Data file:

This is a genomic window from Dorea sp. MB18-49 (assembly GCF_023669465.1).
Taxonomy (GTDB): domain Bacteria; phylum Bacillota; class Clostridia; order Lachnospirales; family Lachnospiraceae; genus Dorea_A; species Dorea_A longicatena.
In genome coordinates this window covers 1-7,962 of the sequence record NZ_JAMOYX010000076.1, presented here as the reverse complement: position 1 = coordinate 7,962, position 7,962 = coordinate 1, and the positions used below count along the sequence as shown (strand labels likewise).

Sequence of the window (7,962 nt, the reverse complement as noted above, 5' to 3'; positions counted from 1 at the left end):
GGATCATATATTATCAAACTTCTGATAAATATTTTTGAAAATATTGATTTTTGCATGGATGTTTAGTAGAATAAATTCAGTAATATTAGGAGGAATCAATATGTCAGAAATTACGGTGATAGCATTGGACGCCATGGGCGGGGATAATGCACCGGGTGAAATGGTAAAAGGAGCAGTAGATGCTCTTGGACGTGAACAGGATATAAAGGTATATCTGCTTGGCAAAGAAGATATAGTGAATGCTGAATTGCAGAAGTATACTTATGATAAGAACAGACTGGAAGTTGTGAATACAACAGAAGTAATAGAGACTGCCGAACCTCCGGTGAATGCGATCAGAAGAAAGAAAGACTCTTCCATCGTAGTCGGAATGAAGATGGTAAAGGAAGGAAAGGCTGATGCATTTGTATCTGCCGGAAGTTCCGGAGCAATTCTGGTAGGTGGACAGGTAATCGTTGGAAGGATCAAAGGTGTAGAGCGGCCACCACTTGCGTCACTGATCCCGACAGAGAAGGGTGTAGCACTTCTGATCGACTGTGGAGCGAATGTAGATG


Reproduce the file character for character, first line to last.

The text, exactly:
This is a genomic window from Dorea sp. MB18-49 (assembly GCF_023669465.1).
Taxonomy (GTDB): domain Bacteria; phylum Bacillota; class Clostridia; order Lachnospirales; family Lachnospiraceae; genus Dorea_A; species Dorea_A longicatena.
In genome coordinates this window covers 1-7,962 of the sequence record NZ_JAMOYX010000076.1, presented here as the reverse complement: position 1 = coordinate 7,962, position 7,962 = coordinate 1, and the positions used below count along the sequence as shown (strand labels likewise).

Sequence of the window (7,962 nt, the reverse complement as noted above, 5' to 3'; positions counted from 1 at the left end):
GGATCATATATTATCAAACTTCTGATAAATATTTTTGAAAATATTGATTTTTGCATGGATGTTTAGTAGAATAAATTCAGTAATATTAGGAGGAATCAATATGTCAGAAATTACGGTGATAGCATTGGACGCCATGGGCGGGGATAATGCACCGGGTGAAATGGTAAAAGGAGCAGTAGATGCTCTTGGACGTGAACAGGATATAAAGGTATATCTGCTTGGCAAAGAAGATATAGTGAATGCTGAATTGCAGAAGTATACTTATGATAAGAACAGACTGGAAGTTGTGAATACAACAGAAGTAATAGAGACTGCCGAACCTCCGGTGAATGCGATCAGAAGAAAGAAAGACTCTTCCATCGTAGTCGGAATGAAGATGGTAAAGGAAGGAAAGGCTGATGCATTTGTATCTGCCGGAAGTTCCGGAGCAATTCTGGTAGGTGGACAGGTAATCGTTGGAAGGATCAAAGGTGTAGAGCGGCCACCACTTGCGTCACTGATCCCGACAGAGAAGGGTGTAGCACTTCTGATCGACTGTGGAGCGAATGTAGATG